Author | Ariadna Güell Sans, Co-coordinator of the Time Use Initiative
Time is at the centre of any day-to-day conversation one may be part of, —or, more precisely, the lack of time. How many times have we said we did not have enough sleep? How difficult is it to be on time at our children’s school? Not to speak about the long extra working hours that diminish our productivity, and cause fatigue or stress (as demonstrated by ILO); nor the sense of wasted time waiting for commuting (as 71% of French people do).
This happens because our time is structured by an outdated view of the world, the eight-hour triangle model, in which eight hours were assigned to paid work, eight hours to rest, and eight hours to leisure. That model leaves out of the 24-hour day both care activities needed to sustain life and commuting times, and therefore causes time stress for a lot of people, especially women who feel that they do not have enough time within their day.
This phenomenon was analysed by UNDP under the concept of time poverty. According to them, time poverty affects 20 to 30% of the population, depending on the country and other personal circumstances (such as gender, race, or family responsibilities). This is where time policies come into play.
“Organising time at the city”, implementing time policies to achieve urban welfare
Time policies are public or private initiatives aimed at improving balance and coordination of work, care, rest, leisure, and participation times, adapting them to the needs of all citizens. They were born at the end of 1980s and extended all over Europe quickly. Italy passed a law granting municipalities and regions the power to execute coordination plans for time in the city. France did the same, firstly at the national level but also at the local level. In Spain, such movements were done at the regional level, namely in Galicia and Catalonia, or locally, in Barcelona.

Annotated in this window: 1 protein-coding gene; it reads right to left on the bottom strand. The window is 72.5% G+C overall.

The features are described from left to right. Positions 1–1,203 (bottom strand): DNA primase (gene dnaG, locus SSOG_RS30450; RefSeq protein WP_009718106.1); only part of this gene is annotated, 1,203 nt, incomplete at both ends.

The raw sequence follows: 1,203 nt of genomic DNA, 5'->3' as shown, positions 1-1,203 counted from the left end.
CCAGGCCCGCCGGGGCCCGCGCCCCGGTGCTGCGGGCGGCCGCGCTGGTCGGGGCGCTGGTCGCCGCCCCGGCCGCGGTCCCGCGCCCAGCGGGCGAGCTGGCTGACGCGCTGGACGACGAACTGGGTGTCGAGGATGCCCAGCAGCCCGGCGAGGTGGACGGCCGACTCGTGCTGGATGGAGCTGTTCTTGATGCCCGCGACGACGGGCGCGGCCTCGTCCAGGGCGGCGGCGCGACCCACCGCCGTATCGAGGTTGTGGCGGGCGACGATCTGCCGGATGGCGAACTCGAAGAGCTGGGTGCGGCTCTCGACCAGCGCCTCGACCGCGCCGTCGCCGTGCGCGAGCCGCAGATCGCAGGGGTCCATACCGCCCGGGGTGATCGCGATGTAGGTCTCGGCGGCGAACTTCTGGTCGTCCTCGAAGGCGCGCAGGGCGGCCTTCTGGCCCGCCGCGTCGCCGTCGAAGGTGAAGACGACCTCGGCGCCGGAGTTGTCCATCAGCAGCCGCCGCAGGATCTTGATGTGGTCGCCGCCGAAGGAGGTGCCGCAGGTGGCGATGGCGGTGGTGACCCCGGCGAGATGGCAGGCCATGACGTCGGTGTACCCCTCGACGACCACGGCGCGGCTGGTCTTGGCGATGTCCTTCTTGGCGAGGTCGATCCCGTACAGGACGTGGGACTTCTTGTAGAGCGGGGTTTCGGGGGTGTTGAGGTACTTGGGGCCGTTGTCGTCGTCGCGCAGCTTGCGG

Now, we are at the beginning of a second generation of public time policies — one that uses innovation to solve major problems affecting the urban landscape. This second generation tackles key challenges of our times, namely the climate emergency, the impact of digitisation, or the need for greater equality between men and women, prompted by the new feminist wave.
Time polices are, by nature, cross-sectoral, which makes them key to potentially change all aspects of day-to-day life for the better. They always follow a participative methodology, that includes all interested stakeholders, from companies to civic associations.
Some examples of already implemented time policies include improving work-life balance, designing proximity services, deploying chronourbanism, or valuing unpaid care work. Nonetheless, it is an extremely complex topic to deal with as well. Such a work can overwhelm civil servants and elective representatives. That is why the Local and Regional Governments Time Network was created.
A Network for cities, metropolises, and regions
The Network is a meeting space allowing policy exchange, knowledge creation and good practice transferability when organising time. That is the role of the Local and Regional Time Agenda — it shows specific, transformative time policies that are already in place in municipalities, metropolis, or regions. Moreover, it aims at enabling discussion between the academia and public institutions, so trending concepts on urban governance —such as city resilience— can be directly related with time.
The Network is also where diversity can be found and shared. Time policies do not provide a single, one-fit-all recipe for urban challenges. On the contrary, they can be adapted to specific needs in different contexts. That is the reason time policies are also a popular concept in Latin America, with outstanding examples in the cities of Bogotá and Buenos Aires.
Lastly, the Network is the forum where an innovative concept for urban welfare is being developed: the right to time. In October, the Network’s General Assembly will be a new landmark for defining such a right taking into account what cities, metropolises, and regions worldwide are beginning to discover: that having time cannot be a luxury, but an essential element for a good quality of life.
We hope to share these ideas at the next Smart City Expo World Congress in Barcelona, where the network will organise a dedicated workshop.